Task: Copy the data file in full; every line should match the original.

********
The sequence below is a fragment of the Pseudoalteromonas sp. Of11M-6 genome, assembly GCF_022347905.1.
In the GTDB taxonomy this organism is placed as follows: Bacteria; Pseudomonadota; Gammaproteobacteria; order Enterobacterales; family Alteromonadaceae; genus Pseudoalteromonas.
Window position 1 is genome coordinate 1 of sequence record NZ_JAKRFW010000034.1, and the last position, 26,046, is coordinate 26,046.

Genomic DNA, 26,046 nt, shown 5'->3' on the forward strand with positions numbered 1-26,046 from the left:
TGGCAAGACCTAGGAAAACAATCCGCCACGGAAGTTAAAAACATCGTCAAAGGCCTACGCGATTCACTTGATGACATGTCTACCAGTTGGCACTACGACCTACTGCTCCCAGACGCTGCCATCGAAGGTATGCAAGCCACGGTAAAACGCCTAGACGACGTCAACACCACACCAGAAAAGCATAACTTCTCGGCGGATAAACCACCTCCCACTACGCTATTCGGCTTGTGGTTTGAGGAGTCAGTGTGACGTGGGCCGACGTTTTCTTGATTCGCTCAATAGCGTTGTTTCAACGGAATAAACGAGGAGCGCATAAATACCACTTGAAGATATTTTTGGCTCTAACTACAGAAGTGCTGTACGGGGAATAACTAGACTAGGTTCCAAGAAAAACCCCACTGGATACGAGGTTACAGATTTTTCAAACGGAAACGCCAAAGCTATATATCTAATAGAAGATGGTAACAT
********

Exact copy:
The sequence below is a fragment of the Pseudoalteromonas sp. Of11M-6 genome, assembly GCF_022347905.1.
In the GTDB taxonomy this organism is placed as follows: Bacteria; Pseudomonadota; Gammaproteobacteria; order Enterobacterales; family Alteromonadaceae; genus Pseudoalteromonas.
Window position 1 is genome coordinate 1 of sequence record NZ_JAKRFW010000034.1, and the last position, 26,046, is coordinate 26,046.

Genomic DNA, 26,046 nt, shown 5'->3' on the forward strand with positions numbered 1-26,046 from the left:
TGGCAAGACCTAGGAAAACAATCCGCCACGGAAGTTAAAAACATCGTCAAAGGCCTACGCGATTCACTTGATGACATGTCTACCAGTTGGCACTACGACCTACTGCTCCCAGACGCTGCCATCGAAGGTATGCAAGCCACGGTAAAACGCCTAGACGACGTCAACACCACACCAGAAAAGCATAACTTCTCGGCGGATAAACCACCTCCCACTACGCTATTCGGCTTGTGGTTTGAGGAGTCAGTGTGACGTGGGCCGACGTTTTCTTGATTCGCTCAATAGCGTTGTTTCAACGGAATAAACGAGGAGCGCATAAATACCACTTGAAGATATTTTTGGCTCTAACTACAGAAGTGCTGTACGGGGAATAACTAGACTAGGTTCCAAGAAAAACCCCACTGGATACGAGGTTACAGATTTTTCAAACGGAAACGCCAAAGCTATATATCTAATAGAAGATGGTAACAT